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Southwest Tannese man reading MarkFrom time to time, we’ve updated you on a project we personally support and pray for, the translation for the Southwest Tanna people in Vanuatu in the South Pacific. Our friends Ken and Mendy Nehrbass have been working there for almost twelve years. They’re beginning to typeset the entire New Testament today. Here’s a snapshot of some key events in the last eight months, in their words.

Dec 12:

Whole draft of New Testament complete! Chief Jenri and Ken finished drafting Romans 16 last month, which means we’ve completed the drafting of the whole New Testament! Jenri was so thrilled when that last verse in Romans was finished that he roamed around the village for the next hour hooting and hollering, “Whoooo! The Bible is in our language! Woooo!” With only 2 more books to consultant check, it won’t be long before we’re getting ready for typesetting and printing the New Testament (a lengthy and detailed process). It looks like the day that the New Testament will be printed in the SW Tanna language is closer than we ever imagined – it’s just around the corner!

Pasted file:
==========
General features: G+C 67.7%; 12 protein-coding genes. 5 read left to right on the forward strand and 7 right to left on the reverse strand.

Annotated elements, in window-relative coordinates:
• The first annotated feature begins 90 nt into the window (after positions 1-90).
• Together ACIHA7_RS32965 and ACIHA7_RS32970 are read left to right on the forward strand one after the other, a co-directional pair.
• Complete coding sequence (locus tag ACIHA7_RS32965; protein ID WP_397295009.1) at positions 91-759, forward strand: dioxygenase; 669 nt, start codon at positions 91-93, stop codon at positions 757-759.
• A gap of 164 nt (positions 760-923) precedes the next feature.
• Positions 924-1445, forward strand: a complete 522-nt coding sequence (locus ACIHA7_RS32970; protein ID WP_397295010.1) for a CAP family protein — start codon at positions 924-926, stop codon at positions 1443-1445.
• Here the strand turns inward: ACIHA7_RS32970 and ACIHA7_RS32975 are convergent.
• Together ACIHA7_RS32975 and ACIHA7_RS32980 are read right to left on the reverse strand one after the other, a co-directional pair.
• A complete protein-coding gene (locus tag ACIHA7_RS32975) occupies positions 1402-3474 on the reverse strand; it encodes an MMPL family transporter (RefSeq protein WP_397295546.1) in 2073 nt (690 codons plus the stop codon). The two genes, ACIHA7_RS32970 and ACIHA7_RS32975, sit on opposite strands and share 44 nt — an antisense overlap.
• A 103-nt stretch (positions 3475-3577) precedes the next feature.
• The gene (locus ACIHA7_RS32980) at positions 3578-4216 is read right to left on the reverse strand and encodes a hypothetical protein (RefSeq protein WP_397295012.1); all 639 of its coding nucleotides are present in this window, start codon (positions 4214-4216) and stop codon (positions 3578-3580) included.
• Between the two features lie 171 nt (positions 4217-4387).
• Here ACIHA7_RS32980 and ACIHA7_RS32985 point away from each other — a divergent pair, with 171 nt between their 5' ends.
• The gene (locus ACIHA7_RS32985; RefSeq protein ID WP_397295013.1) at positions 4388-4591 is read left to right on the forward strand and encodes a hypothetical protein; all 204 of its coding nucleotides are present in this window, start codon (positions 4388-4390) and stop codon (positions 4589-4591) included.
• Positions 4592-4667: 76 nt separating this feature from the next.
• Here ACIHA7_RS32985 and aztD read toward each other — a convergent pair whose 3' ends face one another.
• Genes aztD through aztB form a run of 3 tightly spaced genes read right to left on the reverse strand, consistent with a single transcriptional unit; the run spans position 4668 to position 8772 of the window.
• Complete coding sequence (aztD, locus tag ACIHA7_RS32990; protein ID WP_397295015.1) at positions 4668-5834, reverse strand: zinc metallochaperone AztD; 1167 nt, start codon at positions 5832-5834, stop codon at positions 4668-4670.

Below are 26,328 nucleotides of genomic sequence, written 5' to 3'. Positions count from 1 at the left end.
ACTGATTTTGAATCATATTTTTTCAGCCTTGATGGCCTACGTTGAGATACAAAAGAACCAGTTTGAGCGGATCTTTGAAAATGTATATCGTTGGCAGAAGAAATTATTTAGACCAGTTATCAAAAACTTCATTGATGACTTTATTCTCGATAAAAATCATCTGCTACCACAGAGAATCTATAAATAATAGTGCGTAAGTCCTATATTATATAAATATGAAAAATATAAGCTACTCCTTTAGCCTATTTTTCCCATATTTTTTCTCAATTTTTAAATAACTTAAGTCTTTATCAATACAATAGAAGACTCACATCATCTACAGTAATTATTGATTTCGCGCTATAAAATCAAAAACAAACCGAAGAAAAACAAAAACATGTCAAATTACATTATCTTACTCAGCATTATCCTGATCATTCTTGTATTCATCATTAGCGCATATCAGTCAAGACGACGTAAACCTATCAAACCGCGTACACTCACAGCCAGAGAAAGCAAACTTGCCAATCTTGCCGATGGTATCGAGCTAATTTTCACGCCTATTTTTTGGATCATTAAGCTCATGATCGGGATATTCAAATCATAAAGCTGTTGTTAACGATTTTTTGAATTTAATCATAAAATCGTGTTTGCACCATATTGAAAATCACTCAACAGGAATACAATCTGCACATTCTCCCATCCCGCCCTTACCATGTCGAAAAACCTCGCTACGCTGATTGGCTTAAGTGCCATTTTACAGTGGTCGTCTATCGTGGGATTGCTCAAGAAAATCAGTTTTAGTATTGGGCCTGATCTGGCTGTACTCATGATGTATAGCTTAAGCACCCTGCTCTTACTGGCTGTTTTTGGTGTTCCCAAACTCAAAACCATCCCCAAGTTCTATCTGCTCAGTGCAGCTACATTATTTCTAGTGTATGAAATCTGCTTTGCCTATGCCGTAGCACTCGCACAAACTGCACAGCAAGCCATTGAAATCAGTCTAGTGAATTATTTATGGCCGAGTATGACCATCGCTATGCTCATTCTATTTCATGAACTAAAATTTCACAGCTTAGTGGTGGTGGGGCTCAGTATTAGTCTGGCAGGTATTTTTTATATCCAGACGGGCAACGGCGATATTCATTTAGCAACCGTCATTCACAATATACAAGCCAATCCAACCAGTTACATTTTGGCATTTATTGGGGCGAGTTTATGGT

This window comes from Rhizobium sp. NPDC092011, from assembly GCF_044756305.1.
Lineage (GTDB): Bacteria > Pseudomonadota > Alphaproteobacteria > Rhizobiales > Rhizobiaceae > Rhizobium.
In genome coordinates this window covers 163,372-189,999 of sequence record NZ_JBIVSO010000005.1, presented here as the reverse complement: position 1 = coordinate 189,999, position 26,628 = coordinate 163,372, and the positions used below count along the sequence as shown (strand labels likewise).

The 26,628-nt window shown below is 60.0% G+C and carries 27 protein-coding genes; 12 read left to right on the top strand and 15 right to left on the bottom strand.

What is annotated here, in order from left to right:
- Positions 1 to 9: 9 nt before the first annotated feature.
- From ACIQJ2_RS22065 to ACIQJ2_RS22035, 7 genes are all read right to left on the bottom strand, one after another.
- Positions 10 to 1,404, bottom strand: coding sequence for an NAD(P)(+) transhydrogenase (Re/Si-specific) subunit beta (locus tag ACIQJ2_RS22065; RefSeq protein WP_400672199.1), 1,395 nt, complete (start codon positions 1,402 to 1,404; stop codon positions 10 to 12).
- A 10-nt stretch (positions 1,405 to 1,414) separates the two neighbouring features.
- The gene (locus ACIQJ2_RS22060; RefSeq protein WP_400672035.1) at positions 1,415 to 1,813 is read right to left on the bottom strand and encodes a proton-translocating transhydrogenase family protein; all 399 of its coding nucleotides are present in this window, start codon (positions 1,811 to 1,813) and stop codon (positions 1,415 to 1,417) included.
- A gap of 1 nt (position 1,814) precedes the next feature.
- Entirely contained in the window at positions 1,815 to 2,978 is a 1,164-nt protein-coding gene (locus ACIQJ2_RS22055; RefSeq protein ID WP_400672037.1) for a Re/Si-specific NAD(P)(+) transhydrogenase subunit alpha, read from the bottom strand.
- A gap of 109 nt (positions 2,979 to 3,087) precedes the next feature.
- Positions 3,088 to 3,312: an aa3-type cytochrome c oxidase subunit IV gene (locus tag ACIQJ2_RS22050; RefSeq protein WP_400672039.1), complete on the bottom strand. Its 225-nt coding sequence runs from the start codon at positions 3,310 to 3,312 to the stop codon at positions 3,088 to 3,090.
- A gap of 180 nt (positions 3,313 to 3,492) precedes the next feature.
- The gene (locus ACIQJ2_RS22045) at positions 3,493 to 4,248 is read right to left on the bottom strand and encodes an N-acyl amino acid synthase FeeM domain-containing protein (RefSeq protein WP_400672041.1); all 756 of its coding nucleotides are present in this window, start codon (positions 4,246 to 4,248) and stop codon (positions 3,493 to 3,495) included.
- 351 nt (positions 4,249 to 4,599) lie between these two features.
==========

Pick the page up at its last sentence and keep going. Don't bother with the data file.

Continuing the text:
May 18:The Southwest Tanna translation team completing their draft

“Now to him who is able to establish you by my gospel and the proclamation of Jesus Christ, according to the revelation of the mystery hidden for long ages past, but now revealed and made known through the prophetic writings by the command of the eternal God, so that all nations might believe and obey him– to the only wise God be glory forever through Jesus Christ! Amen.” -Romans 16: 25-27. So fitting for the last verses of the New Testament to be checked! THE TRANSLATION IS FINISHED! now to get the New Testament ready to go to the printers…